Victor was a Western Roman Emperor from either 383/384 or 387 to August 388. He was the son of the Magister militum per Gallias Magnus Maximus, who later became an usurper of the Western Roman Empire, in opposition to Gratian. Maximus rose up in 383, and was recognized as the legitimate emperor in the west by Theodosius I. Victor was elevated to augustus of the Western Roman Empire in either 383/384 or mid-387, making him co-emperor with his father. Maximus invaded Italy, in 387, to depose Valentinian II, the brother and successor of the late Gratian. Because of Maximus' invasion, Theodosius invaded the Western Roman Empire in 388. Theodosius defeated Maximus in two battles in Pannonia, before crushing his army at Aquilea, and capturing Maximus. Maximus was executed on 28 August 388. His death was followed quickly by Victor's, who was executed where he had stayed in Trier by the Frankish General Arbogast.

The Theodosian dynasty was a Roman family that rose to eminence in the waning days of the Roman Empire.

The office of Roman Emperor underwent significant turbulence in the fourth and fifth centuries, particularly under the period of the Dominate. In the West, where the fall of the Western Roman Empire was underway, its holders became puppets of a succession of barbarian kings. In the East, it began to assume autocratic trappings.

Outline of The History of the Decline and Fall of the Roman Empire Overview of and topical guide to The History of the Decline and Fall of the Roman Empire

The six-volume work The History of the Decline and Fall of the Roman Empire, authored by English historian Edward Gibbon (1737–1794) has been reprinted many times over the years in various editions.

Aelia Flaccilla Roman empress

Aelia Flavia Flaccilla, was a Roman empress and first wife of the Roman Emperor Theodosius I. She was of Hispanian Roman descent. During her marriage to Theodosius, she gave birth to two sons – future Emperors Arcadius and Honorius – and a daughter, Aelia Pulcheria. She was titled Augusta, as her coinage shows.

Battle of the Frigidus battle

The Battle of the Frigidus, also called the Battle of the Frigid River, was fought between 5–6 September 394, between the army of the Eastern Emperor Theodosius I and the army of Western Roman ruler Eugenius in the eastern border of Regio X in Roman Italia.

Flavius Arbogastes, or Arbogast, was a Frankish general in the Roman Empire. It has been stated by some ancient historians that he was the son of Flavius Bauto, Valentinian II's former magister militum and protector before Arbogast, but modern scholars largely discount this claim.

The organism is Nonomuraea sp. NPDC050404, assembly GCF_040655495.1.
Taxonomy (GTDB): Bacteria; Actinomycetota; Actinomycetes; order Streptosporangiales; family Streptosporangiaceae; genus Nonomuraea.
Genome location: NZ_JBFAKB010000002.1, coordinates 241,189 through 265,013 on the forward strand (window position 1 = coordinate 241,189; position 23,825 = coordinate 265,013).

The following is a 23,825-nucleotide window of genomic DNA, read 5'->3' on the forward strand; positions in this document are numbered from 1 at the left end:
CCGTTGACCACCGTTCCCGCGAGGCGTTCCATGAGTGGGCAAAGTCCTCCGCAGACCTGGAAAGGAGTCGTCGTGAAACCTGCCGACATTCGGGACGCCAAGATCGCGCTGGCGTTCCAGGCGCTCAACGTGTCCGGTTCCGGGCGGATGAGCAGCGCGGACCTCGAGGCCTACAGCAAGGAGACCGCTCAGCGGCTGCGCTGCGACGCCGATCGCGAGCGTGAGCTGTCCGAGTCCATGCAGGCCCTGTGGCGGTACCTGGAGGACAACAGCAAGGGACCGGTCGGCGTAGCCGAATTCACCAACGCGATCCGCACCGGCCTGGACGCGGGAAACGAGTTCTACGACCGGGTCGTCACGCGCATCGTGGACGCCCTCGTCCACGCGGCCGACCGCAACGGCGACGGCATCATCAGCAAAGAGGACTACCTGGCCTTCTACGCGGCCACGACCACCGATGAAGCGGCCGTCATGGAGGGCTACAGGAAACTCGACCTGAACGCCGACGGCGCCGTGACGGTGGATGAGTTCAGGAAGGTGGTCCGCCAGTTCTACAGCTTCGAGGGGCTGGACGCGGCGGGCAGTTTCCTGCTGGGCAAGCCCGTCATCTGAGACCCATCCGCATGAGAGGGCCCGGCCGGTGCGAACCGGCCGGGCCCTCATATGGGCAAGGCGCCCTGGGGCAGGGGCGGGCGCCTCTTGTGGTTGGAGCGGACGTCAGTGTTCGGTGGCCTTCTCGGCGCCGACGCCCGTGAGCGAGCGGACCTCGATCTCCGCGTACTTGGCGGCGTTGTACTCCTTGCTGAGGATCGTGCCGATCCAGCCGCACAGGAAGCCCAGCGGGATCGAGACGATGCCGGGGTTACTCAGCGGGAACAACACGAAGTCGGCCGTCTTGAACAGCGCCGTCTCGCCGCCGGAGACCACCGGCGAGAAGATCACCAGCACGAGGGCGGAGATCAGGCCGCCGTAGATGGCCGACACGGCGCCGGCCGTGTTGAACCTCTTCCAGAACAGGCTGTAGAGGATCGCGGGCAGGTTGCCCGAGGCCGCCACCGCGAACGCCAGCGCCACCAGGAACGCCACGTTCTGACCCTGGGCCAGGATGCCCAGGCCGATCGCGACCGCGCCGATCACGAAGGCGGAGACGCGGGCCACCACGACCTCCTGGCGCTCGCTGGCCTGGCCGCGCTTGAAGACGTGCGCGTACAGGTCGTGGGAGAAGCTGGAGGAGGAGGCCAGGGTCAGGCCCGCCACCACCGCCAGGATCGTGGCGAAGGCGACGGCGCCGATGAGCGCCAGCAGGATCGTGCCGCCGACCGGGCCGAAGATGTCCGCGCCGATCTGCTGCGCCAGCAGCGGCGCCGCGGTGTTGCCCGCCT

The Battle of Pollentia was fought on 6 April 402 (Easter) between the Romans under Stilicho and the Visigoths under Alaric I, during the first Gothic invasion of Italy (401–403). The Romans were victorious, and forced Alaric to retreat, though he rallied to fight again in the next year in the Battle of Verona, where he was again defeated. After this, Alaric retreated from Italy, leaving the province in peace until his second invasion in 409, after Stilicho's death.

Sack of Rome (410) Visigoth siege and looting of Rome in 410

The Sack of Rome occurred on 24 August 410 AD. The city was attacked by the Visigoths led by King Alaric. At that time, Rome was no longer the capital of the Western Roman Empire, having been replaced in that position first by Mediolanum in 286 and then by Ravenna in 402. Nevertheless, the city of Rome retained a paramount position as "the eternal city" and a spiritual center of the Empire. The sack was a major shock to contemporaries, friends and foes of the Empire alike.

Gainas was a Gothic leader who served the Eastern Roman Empire as magister militum during the reigns of Theodosius I and Arcadius.

Flavia Galla was an empress of the Roman Empire and a princess of the Western Roman Empire. She was the second empress consort of Theodosius I. She was the daughter of Valentinian I and his second wife Justina.

Byzantine Empire under the Theodosian dynasty

The Eastern Roman Empire was ruled by the Theodosian dynasty from 379, the accession of Theodosius I, to 457, the death of Marcian. The rule of the Theodosian dynasty saw the final East-West division of the Roman Empire, between Arcadius and Honorius in 395. Whilst divisions of the Roman Empire had occurred before, the Empire would never again be fully reunited. The reign of the sons of Theodosius I contributed heavily to the crisis that under the fifth century eventually resulted in the complete collapse of Roman control in the West.

References

  1. In Classical Latin, Theodosius' name would be inscribed as FLAVIVS THEODOSIVS AVGVSTVS.
  2. Cf. decree, infra.
  3. "Edict of Thessalonica": See Codex Theodosianus XVI.1.2
  4. https://oca.org/saints/lives/2000/01/17/109027-emperor-theodosius-the-great
  5. http://www.saint.gr/1118/saint.aspx
  6. Hydatius Chronicon, year 379, II.